The village is full of wannabe guides who I walk past as I get my bearings. The main square has a statue of Benkos Biohó but little else except for a few shops and bars. There’s an old woman in the corner of the square with some pots and pans so I go to see if she’s got some food, which she has; a soup full of bones followed by a plate of rice. While there I am joined by Daniel, one of the wannabe guys from the arrival. I ask him a couple of things about music in Palenque and he seems to know what he’s talking about. Considering the village looks nothing more than row after row of houses I agree to pay him 10,000 Colombian Pesos (about GBP3.50) to show me around.

Palenque is quite famous as the home of champeta criolla, a style of music that mixed Afro-beat with local Colombian styles (check out the Palenque! Palenque! to listen to this style in full flow). Daniel takes me to the house of Rafael Cassiani or El Maestro, leader of Sexteto Tabalá, a group with a strong Afro-Cuban feel. I felt a little bad for not buying any of the CDs he offered me but they were 30,000 Pesos (10 pounds) for CD-R’s with badly photocopied artwork. I told him I’d like to buy an original, to which he replied that they are the originals and that they sound better than the official ones which are actually broken. Apart from that dispute though, I got on well with Rafael. Then we met one of the two old singers from Las Alegres Ambulancias, a more traditional palenque group. Her CDs had proper liner notes and cases and were only 25,000 Pesos so I bought one. We also checked out La Casa de La Cultura, where many musical events happen on the weekend and at holidays.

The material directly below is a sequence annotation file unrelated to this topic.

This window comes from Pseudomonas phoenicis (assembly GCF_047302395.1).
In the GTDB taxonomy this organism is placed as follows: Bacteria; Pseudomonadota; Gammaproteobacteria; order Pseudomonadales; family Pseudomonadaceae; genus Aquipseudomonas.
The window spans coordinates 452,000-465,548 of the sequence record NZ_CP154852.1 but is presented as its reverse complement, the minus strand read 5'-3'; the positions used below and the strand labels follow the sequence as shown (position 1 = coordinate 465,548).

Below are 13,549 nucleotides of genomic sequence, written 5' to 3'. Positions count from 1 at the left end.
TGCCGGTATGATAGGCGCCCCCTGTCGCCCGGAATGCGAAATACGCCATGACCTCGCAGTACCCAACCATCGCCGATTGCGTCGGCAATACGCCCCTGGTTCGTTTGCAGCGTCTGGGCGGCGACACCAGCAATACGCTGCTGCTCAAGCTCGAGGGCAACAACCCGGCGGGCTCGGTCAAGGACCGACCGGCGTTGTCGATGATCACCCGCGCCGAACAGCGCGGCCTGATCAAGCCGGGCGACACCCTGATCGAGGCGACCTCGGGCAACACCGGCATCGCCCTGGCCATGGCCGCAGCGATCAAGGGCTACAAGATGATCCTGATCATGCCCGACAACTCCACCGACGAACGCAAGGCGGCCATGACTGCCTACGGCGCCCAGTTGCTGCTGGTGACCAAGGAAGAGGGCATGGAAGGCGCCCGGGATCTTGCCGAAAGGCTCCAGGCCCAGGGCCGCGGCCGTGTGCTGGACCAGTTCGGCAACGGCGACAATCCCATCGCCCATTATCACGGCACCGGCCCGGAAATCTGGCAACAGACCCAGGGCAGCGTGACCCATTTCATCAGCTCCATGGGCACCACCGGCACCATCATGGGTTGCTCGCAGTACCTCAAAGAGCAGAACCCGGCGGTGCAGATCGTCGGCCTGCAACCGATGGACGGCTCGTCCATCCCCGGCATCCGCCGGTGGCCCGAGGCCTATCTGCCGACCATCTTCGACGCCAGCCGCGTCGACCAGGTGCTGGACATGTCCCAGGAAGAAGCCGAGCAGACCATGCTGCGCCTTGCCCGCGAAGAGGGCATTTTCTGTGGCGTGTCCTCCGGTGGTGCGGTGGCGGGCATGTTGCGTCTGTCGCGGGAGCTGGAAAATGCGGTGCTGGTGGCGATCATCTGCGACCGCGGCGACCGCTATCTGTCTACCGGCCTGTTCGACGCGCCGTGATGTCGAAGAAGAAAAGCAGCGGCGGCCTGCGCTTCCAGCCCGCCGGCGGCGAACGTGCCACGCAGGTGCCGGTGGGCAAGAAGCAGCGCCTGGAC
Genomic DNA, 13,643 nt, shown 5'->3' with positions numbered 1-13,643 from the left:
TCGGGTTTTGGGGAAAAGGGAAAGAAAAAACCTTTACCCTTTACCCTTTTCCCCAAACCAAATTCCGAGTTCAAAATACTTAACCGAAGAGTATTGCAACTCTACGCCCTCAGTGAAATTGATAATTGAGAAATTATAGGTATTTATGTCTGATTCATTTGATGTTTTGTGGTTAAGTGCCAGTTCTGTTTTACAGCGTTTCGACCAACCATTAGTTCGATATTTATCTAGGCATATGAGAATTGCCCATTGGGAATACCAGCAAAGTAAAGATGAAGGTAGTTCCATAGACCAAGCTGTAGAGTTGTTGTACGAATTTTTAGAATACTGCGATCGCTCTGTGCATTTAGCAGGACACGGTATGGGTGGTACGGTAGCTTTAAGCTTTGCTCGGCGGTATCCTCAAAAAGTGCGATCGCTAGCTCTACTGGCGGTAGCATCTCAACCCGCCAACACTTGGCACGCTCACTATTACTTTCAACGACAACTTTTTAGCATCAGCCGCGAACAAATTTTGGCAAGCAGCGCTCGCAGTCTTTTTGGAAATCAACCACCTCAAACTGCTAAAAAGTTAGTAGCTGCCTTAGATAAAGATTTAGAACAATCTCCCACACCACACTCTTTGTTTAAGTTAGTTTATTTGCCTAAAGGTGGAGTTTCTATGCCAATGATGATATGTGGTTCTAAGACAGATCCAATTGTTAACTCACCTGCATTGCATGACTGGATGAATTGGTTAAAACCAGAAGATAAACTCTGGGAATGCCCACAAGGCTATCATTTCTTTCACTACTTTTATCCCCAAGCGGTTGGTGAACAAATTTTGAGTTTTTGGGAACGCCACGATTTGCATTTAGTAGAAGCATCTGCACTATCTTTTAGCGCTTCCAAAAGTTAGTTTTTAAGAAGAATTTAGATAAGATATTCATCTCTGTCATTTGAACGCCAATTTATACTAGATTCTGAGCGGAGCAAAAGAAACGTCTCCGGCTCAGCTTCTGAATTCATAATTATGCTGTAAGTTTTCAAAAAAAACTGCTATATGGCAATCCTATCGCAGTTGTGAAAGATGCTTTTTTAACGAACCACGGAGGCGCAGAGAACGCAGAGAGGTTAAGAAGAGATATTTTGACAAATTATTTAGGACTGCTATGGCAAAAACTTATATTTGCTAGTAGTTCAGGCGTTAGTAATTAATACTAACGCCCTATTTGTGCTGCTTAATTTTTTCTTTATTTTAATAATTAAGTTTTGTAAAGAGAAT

In essence, if you plan on going to Palenque you’ll definitely need a guide as otherwise you will just find yourself walking along dirt roads past very similar-looking run-down houses. You should also know that the bus will only drop you off at the entrance to Palenque and from there you will need to get a moto for the final 2-3 miles to the village. It’s definitely worth it though for a taste of Afro-Colombia!

Academic Nonceties

4 Feb

I was under the impression that Oscar Guardiola-Rivera must be an interesting guy. He has written a book entitled What If Latin America Ruled The World?, regularly attends talks about South American culture in London, and was now appearing at the Hay Festival in Cartagena. In reality, his talk followed the same path as his book – which I’m currently reading – in that it never even attempted to answer the question that his book tempts you in with. Instead he delivered rhetoric after rhetoric with an academic glee, picking apart quotes from great thinkers in a last ditch attempt to show he had something to say.